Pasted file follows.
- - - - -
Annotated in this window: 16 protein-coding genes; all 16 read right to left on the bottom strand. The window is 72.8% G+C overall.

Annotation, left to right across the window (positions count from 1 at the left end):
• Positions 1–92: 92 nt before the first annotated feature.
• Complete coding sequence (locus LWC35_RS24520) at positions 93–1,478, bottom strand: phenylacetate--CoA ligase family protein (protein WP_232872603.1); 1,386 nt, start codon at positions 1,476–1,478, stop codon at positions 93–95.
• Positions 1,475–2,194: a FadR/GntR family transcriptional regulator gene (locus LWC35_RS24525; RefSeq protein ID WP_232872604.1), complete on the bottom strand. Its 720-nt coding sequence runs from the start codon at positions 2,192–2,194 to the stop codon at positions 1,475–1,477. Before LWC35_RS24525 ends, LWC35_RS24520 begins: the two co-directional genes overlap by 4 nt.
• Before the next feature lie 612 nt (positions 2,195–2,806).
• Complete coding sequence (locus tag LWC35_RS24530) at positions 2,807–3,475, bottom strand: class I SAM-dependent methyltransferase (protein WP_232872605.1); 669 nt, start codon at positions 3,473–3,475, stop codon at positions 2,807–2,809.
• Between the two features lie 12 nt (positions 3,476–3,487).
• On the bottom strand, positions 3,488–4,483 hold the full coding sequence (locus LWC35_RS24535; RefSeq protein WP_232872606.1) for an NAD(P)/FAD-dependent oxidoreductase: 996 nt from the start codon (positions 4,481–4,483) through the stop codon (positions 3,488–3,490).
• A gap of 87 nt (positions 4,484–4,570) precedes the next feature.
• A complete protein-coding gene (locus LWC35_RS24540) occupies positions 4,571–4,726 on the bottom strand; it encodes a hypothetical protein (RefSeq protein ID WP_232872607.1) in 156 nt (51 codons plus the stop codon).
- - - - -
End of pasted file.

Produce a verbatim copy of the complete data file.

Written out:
Annotated in this window: 16 protein-coding genes; all 16 read right to left on the bottom strand. The window is 72.8% G+C overall.

Annotation, left to right across the window (positions count from 1 at the left end):
• Positions 1–92: 92 nt before the first annotated feature.
• Complete coding sequence (locus LWC35_RS24520) at positions 93–1,478, bottom strand: phenylacetate--CoA ligase family protein (protein WP_232872603.1); 1,386 nt, start codon at positions 1,476–1,478, stop codon at positions 93–95.
• Positions 1,475–2,194: a FadR/GntR family transcriptional regulator gene (locus LWC35_RS24525; RefSeq protein ID WP_232872604.1), complete on the bottom strand. Its 720-nt coding sequence runs from the start codon at positions 2,192–2,194 to the stop codon at positions 1,475–1,477. Before LWC35_RS24525 ends, LWC35_RS24520 begins: the two co-directional genes overlap by 4 nt.
• Before the next feature lie 612 nt (positions 2,195–2,806).
• Complete coding sequence (locus tag LWC35_RS24530) at positions 2,807–3,475, bottom strand: class I SAM-dependent methyltransferase (protein WP_232872605.1); 669 nt, start codon at positions 3,473–3,475, stop codon at positions 2,807–2,809.
• Between the two features lie 12 nt (positions 3,476–3,487).
• On the bottom strand, positions 3,488–4,483 hold the full coding sequence (locus LWC35_RS24535; RefSeq protein WP_232872606.1) for an NAD(P)/FAD-dependent oxidoreductase: 996 nt from the start codon (positions 4,481–4,483) through the stop codon (positions 3,488–3,490).
• A gap of 87 nt (positions 4,484–4,570) precedes the next feature.
• A complete protein-coding gene (locus LWC35_RS24540) occupies positions 4,571–4,726 on the bottom strand; it encodes a hypothetical protein (RefSeq protein ID WP_232872607.1) in 156 nt (51 codons plus the stop codon).